The inquisitiveness to know what was in the products and why there were so many variations of synthetics added to the product which claimed to be ‘natural’ had motivated Michelle to experiment and come up with her own natural remedies.
Michelle usually did her own hair but had decided to treat herself to a beauty shop one day.
“They did not use clean tools and I developed a rash that wouldn’t go away no matter what I tried. I even went to a dermatologist and none of it would heal the problem. I had always dabbled with herbs because I like culinary, but it rolled into medicinal herbs and learning about herbology. My sister had beautiful locks, but they were falling out. She said, ‘Michelle you should just create something for the both of us’ so I did,” Michelle says.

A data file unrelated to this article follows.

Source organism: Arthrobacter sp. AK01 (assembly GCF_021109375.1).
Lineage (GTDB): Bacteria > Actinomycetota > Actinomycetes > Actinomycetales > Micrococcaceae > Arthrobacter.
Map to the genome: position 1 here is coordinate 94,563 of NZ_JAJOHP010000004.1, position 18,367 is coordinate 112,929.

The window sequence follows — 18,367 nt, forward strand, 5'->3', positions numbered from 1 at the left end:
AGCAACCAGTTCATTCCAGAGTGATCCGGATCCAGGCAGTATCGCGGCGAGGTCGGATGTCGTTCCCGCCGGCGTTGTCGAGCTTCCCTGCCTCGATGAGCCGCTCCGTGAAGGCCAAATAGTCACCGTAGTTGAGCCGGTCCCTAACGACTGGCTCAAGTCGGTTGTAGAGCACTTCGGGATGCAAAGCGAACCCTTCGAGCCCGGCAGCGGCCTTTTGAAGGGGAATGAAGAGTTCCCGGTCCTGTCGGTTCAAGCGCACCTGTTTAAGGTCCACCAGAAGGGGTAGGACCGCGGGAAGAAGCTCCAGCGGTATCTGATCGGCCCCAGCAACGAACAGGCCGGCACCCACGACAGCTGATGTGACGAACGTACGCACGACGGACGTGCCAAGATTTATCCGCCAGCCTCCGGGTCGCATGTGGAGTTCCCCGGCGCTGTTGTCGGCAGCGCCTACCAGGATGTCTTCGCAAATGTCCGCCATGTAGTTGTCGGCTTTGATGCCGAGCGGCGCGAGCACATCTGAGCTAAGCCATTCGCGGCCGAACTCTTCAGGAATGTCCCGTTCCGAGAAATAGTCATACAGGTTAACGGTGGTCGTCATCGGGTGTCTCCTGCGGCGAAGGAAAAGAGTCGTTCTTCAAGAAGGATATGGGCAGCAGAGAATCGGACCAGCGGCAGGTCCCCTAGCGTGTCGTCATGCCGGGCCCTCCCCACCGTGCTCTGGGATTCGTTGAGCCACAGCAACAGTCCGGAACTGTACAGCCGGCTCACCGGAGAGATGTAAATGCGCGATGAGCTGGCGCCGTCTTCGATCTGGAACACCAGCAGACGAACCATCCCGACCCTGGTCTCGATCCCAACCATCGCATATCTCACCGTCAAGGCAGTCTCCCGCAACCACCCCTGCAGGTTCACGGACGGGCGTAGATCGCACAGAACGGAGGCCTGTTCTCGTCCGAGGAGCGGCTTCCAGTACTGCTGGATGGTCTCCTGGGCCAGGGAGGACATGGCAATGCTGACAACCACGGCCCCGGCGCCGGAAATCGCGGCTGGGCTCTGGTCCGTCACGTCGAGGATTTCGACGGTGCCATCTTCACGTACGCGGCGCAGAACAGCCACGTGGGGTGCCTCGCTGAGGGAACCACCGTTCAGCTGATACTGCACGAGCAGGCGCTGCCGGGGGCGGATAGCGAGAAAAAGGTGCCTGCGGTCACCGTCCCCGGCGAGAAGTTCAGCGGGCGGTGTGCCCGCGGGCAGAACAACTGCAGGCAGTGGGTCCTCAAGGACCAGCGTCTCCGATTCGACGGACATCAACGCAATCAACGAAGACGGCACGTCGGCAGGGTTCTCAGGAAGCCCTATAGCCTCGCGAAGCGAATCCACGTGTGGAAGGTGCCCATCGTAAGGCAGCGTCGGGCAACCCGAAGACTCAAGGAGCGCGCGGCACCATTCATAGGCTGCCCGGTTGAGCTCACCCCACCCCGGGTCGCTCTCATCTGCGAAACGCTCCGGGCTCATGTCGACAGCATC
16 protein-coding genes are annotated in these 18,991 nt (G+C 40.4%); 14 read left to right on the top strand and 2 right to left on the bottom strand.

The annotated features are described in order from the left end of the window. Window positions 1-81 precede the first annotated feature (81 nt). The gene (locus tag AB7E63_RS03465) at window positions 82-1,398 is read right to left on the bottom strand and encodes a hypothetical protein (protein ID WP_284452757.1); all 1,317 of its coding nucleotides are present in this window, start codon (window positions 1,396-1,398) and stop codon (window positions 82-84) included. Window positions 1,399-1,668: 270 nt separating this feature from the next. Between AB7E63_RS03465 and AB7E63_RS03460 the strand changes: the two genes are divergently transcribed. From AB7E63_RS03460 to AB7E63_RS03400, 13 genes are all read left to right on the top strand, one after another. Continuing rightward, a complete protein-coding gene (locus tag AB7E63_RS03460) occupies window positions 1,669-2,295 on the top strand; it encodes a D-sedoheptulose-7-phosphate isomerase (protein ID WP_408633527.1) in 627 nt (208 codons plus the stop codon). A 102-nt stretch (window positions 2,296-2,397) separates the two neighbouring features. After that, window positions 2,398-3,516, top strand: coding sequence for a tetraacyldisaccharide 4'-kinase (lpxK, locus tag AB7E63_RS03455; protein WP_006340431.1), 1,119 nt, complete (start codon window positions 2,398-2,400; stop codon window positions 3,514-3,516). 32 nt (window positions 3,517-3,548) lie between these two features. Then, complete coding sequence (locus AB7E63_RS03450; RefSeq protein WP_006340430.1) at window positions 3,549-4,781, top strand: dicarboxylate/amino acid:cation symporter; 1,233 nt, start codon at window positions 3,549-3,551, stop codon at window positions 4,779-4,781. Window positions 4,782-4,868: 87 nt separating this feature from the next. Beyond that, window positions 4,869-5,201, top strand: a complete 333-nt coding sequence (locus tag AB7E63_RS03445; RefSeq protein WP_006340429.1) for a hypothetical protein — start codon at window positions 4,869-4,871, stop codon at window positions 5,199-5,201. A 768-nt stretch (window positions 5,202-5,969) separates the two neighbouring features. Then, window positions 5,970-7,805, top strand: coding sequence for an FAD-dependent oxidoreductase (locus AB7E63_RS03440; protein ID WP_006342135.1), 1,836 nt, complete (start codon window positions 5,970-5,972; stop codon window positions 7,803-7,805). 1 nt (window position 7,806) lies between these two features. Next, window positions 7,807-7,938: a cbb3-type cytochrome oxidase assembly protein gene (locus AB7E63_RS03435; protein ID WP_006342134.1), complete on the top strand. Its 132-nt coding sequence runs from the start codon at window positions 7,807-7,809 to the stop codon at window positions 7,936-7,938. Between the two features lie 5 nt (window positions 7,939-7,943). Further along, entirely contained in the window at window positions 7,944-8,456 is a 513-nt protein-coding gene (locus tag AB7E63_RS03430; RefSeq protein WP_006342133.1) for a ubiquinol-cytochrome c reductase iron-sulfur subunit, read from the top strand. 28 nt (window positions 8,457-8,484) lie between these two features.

“I had put it in Mason jars, but it was made just for us. I had a friend who I went to college with and she had long, dark blonde hair. When she had turned 30, her hair started falling out and she said that it ran in her family. She was going to use Rogaine but she didn’t want to, so I gave her the tonic I had made. She tried it and she said that it grew her hair back and she wanted more. She asked me, ‘How about marketing it?’ That wasn’t my intention, but after being laid off in the insurance field and working various jobs, I decided to start my own business,” Michelle says.
In 2002, Michelle launched her hair tonic business and eventually added other natural skin and hair care products. Though the products began as remedies for her own family, Michelle says they are not geared toward African American hair or skin.
“I didn’t expect it to take off and I didn’t have ambitions for it to go from where it was to where it is now. People of all ethnicities were telling me that they were seeing new hair growth so I didn’t gear it toward any particular ethnicity,” she says.
Her sister talked her into creating an all-natural shampoo to accompany the tonic and to add conditioners. Michelle came up with a black-soap conditioning shampoo, but it isn’t for African American hair only.